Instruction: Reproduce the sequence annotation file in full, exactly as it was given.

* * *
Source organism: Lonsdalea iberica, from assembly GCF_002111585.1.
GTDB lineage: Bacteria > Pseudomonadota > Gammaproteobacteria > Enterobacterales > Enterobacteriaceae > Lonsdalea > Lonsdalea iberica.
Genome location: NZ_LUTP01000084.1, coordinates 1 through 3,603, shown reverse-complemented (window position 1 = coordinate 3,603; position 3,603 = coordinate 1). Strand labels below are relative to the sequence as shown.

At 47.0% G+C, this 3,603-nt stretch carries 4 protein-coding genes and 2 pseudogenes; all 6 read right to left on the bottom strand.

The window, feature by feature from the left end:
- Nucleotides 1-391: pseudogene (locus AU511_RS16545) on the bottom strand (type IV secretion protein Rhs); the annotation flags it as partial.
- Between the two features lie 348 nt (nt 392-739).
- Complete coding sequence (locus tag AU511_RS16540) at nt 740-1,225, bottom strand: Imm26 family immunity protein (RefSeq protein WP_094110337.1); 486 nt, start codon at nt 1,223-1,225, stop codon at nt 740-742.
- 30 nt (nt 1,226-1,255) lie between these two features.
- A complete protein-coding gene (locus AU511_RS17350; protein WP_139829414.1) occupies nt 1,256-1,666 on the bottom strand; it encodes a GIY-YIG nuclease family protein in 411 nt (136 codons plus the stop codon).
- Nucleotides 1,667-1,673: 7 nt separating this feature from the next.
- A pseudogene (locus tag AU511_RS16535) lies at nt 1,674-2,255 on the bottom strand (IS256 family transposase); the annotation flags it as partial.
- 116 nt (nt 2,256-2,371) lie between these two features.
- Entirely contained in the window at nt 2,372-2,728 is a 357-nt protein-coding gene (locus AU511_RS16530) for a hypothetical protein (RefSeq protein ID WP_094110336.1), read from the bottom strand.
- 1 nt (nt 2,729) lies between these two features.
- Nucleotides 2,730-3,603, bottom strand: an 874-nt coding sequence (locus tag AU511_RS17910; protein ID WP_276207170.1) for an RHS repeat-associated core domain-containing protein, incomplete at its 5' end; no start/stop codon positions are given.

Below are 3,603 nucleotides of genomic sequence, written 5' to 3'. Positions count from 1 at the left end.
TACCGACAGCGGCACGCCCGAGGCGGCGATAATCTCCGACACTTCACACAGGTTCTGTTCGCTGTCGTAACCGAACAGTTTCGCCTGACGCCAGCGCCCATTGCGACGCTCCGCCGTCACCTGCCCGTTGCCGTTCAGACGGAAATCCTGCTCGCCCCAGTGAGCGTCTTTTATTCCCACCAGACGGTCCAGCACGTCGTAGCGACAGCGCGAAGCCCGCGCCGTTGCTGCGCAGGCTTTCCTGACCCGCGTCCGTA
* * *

Source organism: Lonsdalea iberica, from assembly GCF_002111585.1.
GTDB lineage: Bacteria > Pseudomonadota > Gammaproteobacteria > Enterobacterales > Enterobacteriaceae > Lonsdalea > Lonsdalea iberica.
Genome location: NZ_LUTP01000084.1, coordinates 1 through 3,603, shown reverse-complemented (window position 1 = coordinate 3,603; position 3,603 = coordinate 1). Strand labels below are relative to the sequence as shown.

At 47.0% G+C, this 3,603-nt stretch carries 4 protein-coding genes and 2 pseudogenes; all 6 read right to left on the bottom strand.

The window, feature by feature from the left end:
- Nucleotides 1-391: pseudogene (locus AU511_RS16545) on the bottom strand (type IV secretion protein Rhs); the annotation flags it as partial.
- Between the two features lie 348 nt (nt 392-739).
- Complete coding sequence (locus tag AU511_RS16540) at nt 740-1,225, bottom strand: Imm26 family immunity protein (RefSeq protein WP_094110337.1); 486 nt, start codon at nt 1,223-1,225, stop codon at nt 740-742.
- 30 nt (nt 1,226-1,255) lie between these two features.
- A complete protein-coding gene (locus AU511_RS17350; protein WP_139829414.1) occupies nt 1,256-1,666 on the bottom strand; it encodes a GIY-YIG nuclease family protein in 411 nt (136 codons plus the stop codon).
- Nucleotides 1,667-1,673: 7 nt separating this feature from the next.
- A pseudogene (locus tag AU511_RS16535) lies at nt 1,674-2,255 on the bottom strand (IS256 family transposase); the annotation flags it as partial.
- 116 nt (nt 2,256-2,371) lie between these two features.
- Entirely contained in the window at nt 2,372-2,728 is a 357-nt protein-coding gene (locus AU511_RS16530) for a hypothetical protein (RefSeq protein ID WP_094110336.1), read from the bottom strand.
- 1 nt (nt 2,729) lies between these two features.
- Nucleotides 2,730-3,603, bottom strand: an 874-nt coding sequence (locus tag AU511_RS17910; protein ID WP_276207170.1) for an RHS repeat-associated core domain-containing protein, incomplete at its 5' end; no start/stop codon positions are given.

Below are 3,603 nucleotides of genomic sequence, written 5' to 3'. Positions count from 1 at the left end.
TACCGACAGCGGCACGCCCGAGGCGGCGATAATCTCCGACACTTCACACAGGTTCTGTTCGCTGTCGTAACCGAACAGTTTCGCCTGACGCCAGCGCCCATTGCGACGCTCCGCCGTCACCTGCCCGTTGCCGTTCAGACGGAAATCCTGCTCGCCCCAGTGAGCGTCTTTTATTCCCACCAGACGGTCCAGCACGTCGTAGCGACAGCGCGAAGCCCGCGCCGTTGCTGCGCAGGCTTTCCTGACCCGCGTCCGTA